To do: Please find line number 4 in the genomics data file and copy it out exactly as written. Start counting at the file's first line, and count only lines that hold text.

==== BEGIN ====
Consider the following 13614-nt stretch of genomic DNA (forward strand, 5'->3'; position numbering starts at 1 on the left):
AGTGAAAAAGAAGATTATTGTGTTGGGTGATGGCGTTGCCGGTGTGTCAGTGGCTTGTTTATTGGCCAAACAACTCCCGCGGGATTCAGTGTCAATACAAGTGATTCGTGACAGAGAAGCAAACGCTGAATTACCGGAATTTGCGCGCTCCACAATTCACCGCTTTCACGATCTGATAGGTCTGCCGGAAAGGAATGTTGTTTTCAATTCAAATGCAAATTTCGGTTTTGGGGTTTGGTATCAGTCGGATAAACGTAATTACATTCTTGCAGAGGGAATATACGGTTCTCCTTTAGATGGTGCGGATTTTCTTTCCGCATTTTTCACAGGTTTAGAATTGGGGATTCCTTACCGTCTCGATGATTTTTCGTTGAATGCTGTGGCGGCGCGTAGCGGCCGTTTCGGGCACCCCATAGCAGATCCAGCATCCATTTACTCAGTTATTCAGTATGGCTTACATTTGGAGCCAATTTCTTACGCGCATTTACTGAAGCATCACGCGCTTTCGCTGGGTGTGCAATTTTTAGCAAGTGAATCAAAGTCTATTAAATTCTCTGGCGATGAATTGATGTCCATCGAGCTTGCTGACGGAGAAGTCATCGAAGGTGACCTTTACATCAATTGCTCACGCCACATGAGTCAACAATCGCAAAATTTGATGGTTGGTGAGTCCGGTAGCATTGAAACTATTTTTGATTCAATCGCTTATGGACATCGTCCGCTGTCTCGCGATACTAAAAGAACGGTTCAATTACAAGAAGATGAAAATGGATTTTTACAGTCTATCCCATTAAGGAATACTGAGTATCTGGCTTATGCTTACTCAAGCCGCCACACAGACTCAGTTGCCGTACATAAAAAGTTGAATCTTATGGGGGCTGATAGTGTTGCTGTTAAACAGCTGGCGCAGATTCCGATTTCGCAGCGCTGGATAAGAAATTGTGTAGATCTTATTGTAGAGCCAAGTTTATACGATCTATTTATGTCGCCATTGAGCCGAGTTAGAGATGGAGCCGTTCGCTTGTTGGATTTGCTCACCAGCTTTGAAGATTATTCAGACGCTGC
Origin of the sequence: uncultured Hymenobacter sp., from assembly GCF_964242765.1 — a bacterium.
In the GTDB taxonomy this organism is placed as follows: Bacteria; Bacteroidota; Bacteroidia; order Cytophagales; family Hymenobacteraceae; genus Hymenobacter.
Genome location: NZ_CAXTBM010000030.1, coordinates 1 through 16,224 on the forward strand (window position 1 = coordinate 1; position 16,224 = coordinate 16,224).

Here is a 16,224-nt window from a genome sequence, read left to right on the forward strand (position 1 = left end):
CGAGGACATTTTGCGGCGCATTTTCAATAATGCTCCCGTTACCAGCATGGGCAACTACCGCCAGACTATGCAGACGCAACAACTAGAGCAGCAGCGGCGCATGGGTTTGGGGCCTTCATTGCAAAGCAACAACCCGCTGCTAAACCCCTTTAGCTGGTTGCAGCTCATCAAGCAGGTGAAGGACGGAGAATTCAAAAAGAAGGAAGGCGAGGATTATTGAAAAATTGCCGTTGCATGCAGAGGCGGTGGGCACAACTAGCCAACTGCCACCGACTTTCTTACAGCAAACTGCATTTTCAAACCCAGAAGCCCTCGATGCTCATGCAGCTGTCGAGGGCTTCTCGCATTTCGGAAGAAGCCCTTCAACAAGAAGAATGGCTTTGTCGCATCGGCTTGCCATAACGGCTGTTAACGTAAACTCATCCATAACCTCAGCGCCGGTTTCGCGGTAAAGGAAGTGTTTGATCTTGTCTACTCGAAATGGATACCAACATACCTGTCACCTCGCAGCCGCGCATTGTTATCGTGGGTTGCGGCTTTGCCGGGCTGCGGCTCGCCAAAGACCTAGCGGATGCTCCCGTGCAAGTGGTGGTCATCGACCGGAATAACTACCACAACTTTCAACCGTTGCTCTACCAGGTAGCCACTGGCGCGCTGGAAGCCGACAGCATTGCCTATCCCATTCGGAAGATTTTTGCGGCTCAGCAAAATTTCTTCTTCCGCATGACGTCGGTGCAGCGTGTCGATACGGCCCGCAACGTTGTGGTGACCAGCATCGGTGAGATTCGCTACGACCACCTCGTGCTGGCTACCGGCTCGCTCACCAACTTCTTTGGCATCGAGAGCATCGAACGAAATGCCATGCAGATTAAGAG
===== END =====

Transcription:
In the GTDB taxonomy this organism is placed as follows: Bacteria; Bacteroidota; Bacteroidia; order Cytophagales; family Hymenobacteraceae; genus Hymenobacter.